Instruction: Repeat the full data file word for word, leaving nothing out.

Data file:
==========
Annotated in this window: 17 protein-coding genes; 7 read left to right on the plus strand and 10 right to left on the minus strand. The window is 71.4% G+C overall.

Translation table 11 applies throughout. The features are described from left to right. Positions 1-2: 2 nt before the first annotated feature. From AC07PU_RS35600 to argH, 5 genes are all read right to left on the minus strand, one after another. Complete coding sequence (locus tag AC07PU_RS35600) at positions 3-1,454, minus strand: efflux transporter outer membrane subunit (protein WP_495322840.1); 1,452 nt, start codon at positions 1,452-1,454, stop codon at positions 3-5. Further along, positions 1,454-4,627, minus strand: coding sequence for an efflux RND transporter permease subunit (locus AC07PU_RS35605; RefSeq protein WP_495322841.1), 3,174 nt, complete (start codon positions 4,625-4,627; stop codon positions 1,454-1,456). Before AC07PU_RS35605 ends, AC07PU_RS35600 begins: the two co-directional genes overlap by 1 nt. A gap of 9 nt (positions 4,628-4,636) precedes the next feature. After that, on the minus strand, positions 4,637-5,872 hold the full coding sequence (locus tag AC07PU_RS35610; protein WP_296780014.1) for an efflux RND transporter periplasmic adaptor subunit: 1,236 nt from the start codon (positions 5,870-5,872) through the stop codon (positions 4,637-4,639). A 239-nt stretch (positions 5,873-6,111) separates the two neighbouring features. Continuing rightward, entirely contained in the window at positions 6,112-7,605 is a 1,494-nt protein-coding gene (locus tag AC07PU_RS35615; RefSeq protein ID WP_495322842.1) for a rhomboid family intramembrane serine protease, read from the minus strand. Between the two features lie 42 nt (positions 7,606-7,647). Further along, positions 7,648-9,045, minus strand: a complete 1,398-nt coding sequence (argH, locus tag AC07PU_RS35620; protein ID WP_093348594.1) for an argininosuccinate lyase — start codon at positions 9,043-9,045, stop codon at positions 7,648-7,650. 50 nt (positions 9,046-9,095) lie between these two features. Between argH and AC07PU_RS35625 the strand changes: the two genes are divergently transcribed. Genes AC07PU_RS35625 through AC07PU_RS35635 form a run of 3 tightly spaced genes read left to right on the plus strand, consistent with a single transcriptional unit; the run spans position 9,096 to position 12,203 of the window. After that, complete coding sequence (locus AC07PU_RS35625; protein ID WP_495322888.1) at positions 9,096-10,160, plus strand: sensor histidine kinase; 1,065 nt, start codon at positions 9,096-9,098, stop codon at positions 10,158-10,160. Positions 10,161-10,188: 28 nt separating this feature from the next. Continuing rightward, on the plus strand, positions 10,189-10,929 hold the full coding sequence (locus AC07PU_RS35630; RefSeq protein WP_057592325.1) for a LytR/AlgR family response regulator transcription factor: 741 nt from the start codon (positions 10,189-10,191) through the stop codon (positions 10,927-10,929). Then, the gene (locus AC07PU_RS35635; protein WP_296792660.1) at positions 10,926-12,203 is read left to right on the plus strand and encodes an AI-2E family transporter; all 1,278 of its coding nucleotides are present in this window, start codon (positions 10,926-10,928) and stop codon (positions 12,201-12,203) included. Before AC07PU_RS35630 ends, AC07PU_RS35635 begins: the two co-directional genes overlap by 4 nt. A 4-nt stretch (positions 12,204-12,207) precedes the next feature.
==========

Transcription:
Annotated in this window: 17 protein-coding genes; 7 read left to right on the plus strand and 10 right to left on the minus strand. The window is 71.4% G+C overall.

Translation table 11 applies throughout. The features are described from left to right. Positions 1-2: 2 nt before the first annotated feature. From AC07PU_RS35600 to argH, 5 genes are all read right to left on the minus strand, one after another. Complete coding sequence (locus tag AC07PU_RS35600) at positions 3-1,454, minus strand: efflux transporter outer membrane subunit (protein WP_495322840.1); 1,452 nt, start codon at positions 1,452-1,454, stop codon at positions 3-5. Further along, positions 1,454-4,627, minus strand: coding sequence for an efflux RND transporter permease subunit (locus AC07PU_RS35605; RefSeq protein WP_495322841.1), 3,174 nt, complete (start codon positions 4,625-4,627; stop codon positions 1,454-1,456). Before AC07PU_RS35605 ends, AC07PU_RS35600 begins: the two co-directional genes overlap by 1 nt. A gap of 9 nt (positions 4,628-4,636) precedes the next feature. After that, on the minus strand, positions 4,637-5,872 hold the full coding sequence (locus tag AC07PU_RS35610; protein WP_296780014.1) for an efflux RND transporter periplasmic adaptor subunit: 1,236 nt from the start codon (positions 5,870-5,872) through the stop codon (positions 4,637-4,639). A 239-nt stretch (positions 5,873-6,111) separates the two neighbouring features. Continuing rightward, entirely contained in the window at positions 6,112-7,605 is a 1,494-nt protein-coding gene (locus tag AC07PU_RS35615; RefSeq protein ID WP_495322842.1) for a rhomboid family intramembrane serine protease, read from the minus strand. Between the two features lie 42 nt (positions 7,606-7,647). Further along, positions 7,648-9,045, minus strand: a complete 1,398-nt coding sequence (argH, locus tag AC07PU_RS35620; protein ID WP_093348594.1) for an argininosuccinate lyase — start codon at positions 9,043-9,045, stop codon at positions 7,648-7,650. 50 nt (positions 9,046-9,095) lie between these two features. Between argH and AC07PU_RS35625 the strand changes: the two genes are divergently transcribed. Genes AC07PU_RS35625 through AC07PU_RS35635 form a run of 3 tightly spaced genes read left to right on the plus strand, consistent with a single transcriptional unit; the run spans position 9,096 to position 12,203 of the window. After that, complete coding sequence (locus AC07PU_RS35625; protein ID WP_495322888.1) at positions 9,096-10,160, plus strand: sensor histidine kinase; 1,065 nt, start codon at positions 9,096-9,098, stop codon at positions 10,158-10,160. Positions 10,161-10,188: 28 nt separating this feature from the next. Continuing rightward, on the plus strand, positions 10,189-10,929 hold the full coding sequence (locus AC07PU_RS35630; RefSeq protein WP_057592325.1) for a LytR/AlgR family response regulator transcription factor: 741 nt from the start codon (positions 10,189-10,191) through the stop codon (positions 10,927-10,929). Then, the gene (locus AC07PU_RS35635; protein WP_296792660.1) at positions 10,926-12,203 is read left to right on the plus strand and encodes an AI-2E family transporter; all 1,278 of its coding nucleotides are present in this window, start codon (positions 10,926-10,928) and stop codon (positions 12,201-12,203) included. Before AC07PU_RS35630 ends, AC07PU_RS35635 begins: the two co-directional genes overlap by 4 nt. A 4-nt stretch (positions 12,204-12,207) precedes the next feature.